DUMFRIES and Galloway Council has racked up an eye-watering £169m worth of debt, shock new figures have revealed.
Money owed has put the squeeze on the local authority, and has contributed to successive council administrations struggling to balance the books each year.
However, other Scottish councils are in a far more precarious position.
Edinburgh City has the highest level of debt in Scotland at a staggering £1.565 billion, while Glasgow City is next at £1.314 billion, and Aberdeen City is £1.097 billion in the red.
Across the UK, local authorities are £122 billion in debt in total, with experts predicting an “extreme and long-lasting” effect on local services.
UK councils owe a combined £97.8 billion to lenders, according to a BBC analysis of data from the Department for Levelling Up, Housing and Communities.
That’s equivalent to £1141 per resident, as of September 2023.
Dame Meg Hillier MP, chair of the Public Accounts Committee, said: “Some of the outlier examples of high local authority debt are staggering, and the impact on services for residents is liable to be extreme and long-lasting.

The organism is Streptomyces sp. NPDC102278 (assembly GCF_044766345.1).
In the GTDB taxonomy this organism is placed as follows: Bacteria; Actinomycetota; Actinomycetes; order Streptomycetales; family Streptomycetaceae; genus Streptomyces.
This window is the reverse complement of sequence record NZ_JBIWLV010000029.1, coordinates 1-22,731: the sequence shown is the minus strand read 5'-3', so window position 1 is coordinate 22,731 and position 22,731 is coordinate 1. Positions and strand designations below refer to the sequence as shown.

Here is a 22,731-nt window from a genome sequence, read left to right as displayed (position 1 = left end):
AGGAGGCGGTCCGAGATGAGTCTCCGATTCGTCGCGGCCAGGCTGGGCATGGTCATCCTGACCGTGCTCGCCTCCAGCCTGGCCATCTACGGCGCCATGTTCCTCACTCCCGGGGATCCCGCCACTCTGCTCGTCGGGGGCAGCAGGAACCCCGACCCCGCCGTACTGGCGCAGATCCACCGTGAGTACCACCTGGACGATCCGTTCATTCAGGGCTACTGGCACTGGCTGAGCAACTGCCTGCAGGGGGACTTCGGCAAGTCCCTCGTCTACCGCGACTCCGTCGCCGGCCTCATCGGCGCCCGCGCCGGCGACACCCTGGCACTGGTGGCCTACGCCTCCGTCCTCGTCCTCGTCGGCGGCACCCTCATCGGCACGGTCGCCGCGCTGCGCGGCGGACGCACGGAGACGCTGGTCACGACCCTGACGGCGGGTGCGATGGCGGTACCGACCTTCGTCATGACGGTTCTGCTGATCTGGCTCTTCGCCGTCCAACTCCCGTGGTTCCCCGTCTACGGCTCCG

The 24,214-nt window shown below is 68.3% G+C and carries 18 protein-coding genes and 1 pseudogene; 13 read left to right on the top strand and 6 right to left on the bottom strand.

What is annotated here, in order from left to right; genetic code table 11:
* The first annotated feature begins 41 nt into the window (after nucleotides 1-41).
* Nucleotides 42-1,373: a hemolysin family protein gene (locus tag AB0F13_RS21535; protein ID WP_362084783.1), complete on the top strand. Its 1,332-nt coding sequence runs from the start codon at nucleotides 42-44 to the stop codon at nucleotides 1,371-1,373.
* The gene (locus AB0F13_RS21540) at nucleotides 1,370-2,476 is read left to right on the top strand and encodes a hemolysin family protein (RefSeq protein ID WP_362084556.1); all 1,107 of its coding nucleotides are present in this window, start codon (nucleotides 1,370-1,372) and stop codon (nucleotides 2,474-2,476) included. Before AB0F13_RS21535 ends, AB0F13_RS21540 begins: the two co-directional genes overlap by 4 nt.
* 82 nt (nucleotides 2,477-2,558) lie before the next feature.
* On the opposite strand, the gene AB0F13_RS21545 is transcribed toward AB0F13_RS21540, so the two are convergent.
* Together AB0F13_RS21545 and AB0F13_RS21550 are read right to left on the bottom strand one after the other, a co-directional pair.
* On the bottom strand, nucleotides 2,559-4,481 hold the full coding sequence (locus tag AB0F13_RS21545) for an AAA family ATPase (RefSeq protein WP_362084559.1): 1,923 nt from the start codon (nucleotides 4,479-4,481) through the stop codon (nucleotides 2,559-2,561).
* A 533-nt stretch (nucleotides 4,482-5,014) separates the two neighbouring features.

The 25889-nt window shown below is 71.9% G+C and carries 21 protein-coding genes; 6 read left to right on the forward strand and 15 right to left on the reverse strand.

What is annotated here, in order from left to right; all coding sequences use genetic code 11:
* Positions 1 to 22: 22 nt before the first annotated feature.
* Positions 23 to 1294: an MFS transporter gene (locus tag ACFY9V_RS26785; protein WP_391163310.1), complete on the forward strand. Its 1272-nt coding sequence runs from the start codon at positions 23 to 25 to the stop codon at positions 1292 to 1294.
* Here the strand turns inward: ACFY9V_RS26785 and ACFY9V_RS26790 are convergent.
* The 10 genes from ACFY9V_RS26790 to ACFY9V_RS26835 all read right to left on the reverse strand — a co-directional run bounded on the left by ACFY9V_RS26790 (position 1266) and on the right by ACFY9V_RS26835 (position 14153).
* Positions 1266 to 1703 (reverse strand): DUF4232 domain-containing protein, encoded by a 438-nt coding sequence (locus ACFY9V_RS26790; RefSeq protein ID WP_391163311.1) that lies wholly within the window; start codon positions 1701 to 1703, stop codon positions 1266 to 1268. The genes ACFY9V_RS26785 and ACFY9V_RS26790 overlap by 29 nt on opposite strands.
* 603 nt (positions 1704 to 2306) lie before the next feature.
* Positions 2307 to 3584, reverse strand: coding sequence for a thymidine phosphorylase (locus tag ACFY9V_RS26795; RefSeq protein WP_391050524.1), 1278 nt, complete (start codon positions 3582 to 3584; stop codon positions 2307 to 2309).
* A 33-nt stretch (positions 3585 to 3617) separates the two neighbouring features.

“There are of course many drivers of the present situation, not least the day-to-day pressures experienced by local authorities with squeezed spending power and ageing populations living through difficult economic times.”
Council collective, the Convention of Scottish Local Authorities (COSLA), has been campaigning in recent years to the Scottish Government for larger settlements to councils in order to support services and balance the books.
While the Deputy First Minister announced that local government will receive an additional £550 million in its 2024-5 settlement from the Scottish Government, COSLA members argued that this still falls short of a £1 billion funding gap for the whole of Scotland.
Meanwhile, the BBC analysis of figures show that Dumfries and Galloway’s debt of £169m is lower than neighbouring councils, which are: Scottish Borders – £209.9m, South Lanarkshire – £967.9m, South Ayrshire – £254.3m, East Ayrshire – £396.7m, Cumberland – £254m, and Northumberland – £672.3m.